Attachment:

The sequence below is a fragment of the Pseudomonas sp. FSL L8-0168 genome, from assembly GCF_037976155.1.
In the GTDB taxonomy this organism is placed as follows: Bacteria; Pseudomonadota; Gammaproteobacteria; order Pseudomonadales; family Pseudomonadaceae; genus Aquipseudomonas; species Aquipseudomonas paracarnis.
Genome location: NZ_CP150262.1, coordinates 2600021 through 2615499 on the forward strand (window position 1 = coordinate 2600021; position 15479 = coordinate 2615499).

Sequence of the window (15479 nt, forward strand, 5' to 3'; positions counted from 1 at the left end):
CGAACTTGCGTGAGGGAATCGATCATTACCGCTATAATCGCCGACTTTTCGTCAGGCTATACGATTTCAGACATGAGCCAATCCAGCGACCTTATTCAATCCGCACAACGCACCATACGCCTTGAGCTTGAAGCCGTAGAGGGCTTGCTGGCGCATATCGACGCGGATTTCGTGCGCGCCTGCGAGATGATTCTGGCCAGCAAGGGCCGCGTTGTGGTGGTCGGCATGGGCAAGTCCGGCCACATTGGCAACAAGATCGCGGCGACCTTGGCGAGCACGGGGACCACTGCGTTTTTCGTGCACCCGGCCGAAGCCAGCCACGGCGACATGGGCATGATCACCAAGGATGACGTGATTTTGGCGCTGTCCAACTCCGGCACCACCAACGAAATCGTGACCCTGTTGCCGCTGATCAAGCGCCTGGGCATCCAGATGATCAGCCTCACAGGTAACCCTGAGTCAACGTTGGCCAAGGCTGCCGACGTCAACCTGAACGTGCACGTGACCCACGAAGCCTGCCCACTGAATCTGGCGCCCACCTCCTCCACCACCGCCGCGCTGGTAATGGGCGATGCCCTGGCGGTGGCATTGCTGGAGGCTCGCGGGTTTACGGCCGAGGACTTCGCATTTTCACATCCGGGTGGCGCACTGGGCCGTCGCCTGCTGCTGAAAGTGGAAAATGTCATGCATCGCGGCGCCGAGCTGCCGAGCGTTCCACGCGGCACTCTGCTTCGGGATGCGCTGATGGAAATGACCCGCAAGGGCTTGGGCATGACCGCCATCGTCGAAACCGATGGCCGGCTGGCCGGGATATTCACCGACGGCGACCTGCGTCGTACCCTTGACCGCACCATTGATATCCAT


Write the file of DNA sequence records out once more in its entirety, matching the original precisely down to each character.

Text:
The sequence below is a fragment of the Pseudomonas sp. FSL L8-0168 genome, from assembly GCF_037976155.1.
In the GTDB taxonomy this organism is placed as follows: Bacteria; Pseudomonadota; Gammaproteobacteria; order Pseudomonadales; family Pseudomonadaceae; genus Aquipseudomonas; species Aquipseudomonas paracarnis.
Genome location: NZ_CP150262.1, coordinates 2600021 through 2615499 on the forward strand (window position 1 = coordinate 2600021; position 15479 = coordinate 2615499).

Sequence of the window (15479 nt, forward strand, 5' to 3'; positions counted from 1 at the left end):
CGAACTTGCGTGAGGGAATCGATCATTACCGCTATAATCGCCGACTTTTCGTCAGGCTATACGATTTCAGACATGAGCCAATCCAGCGACCTTATTCAATCCGCACAACGCACCATACGCCTTGAGCTTGAAGCCGTAGAGGGCTTGCTGGCGCATATCGACGCGGATTTCGTGCGCGCCTGCGAGATGATTCTGGCCAGCAAGGGCCGCGTTGTGGTGGTCGGCATGGGCAAGTCCGGCCACATTGGCAACAAGATCGCGGCGACCTTGGCGAGCACGGGGACCACTGCGTTTTTCGTGCACCCGGCCGAAGCCAGCCACGGCGACATGGGCATGATCACCAAGGATGACGTGATTTTGGCGCTGTCCAACTCCGGCACCACCAACGAAATCGTGACCCTGTTGCCGCTGATCAAGCGCCTGGGCATCCAGATGATCAGCCTCACAGGTAACCCTGAGTCAACGTTGGCCAAGGCTGCCGACGTCAACCTGAACGTGCACGTGACCCACGAAGCCTGCCCACTGAATCTGGCGCCCACCTCCTCCACCACCGCCGCGCTGGTAATGGGCGATGCCCTGGCGGTGGCATTGCTGGAGGCTCGCGGGTTTACGGCCGAGGACTTCGCATTTTCACATCCGGGTGGCGCACTGGGCCGTCGCCTGCTGCTGAAAGTGGAAAATGTCATGCATCGCGGCGCCGAGCTGCCGAGCGTTCCACGCGGCACTCTGCTTCGGGATGCGCTGATGGAAATGACCCGCAAGGGCTTGGGCATGACCGCCATCGTCGAAACCGATGGCCGGCTGGCCGGGATATTCACCGACGGCGACCTGCGTCGTACCCTTGACCGCACCATTGATATCCAT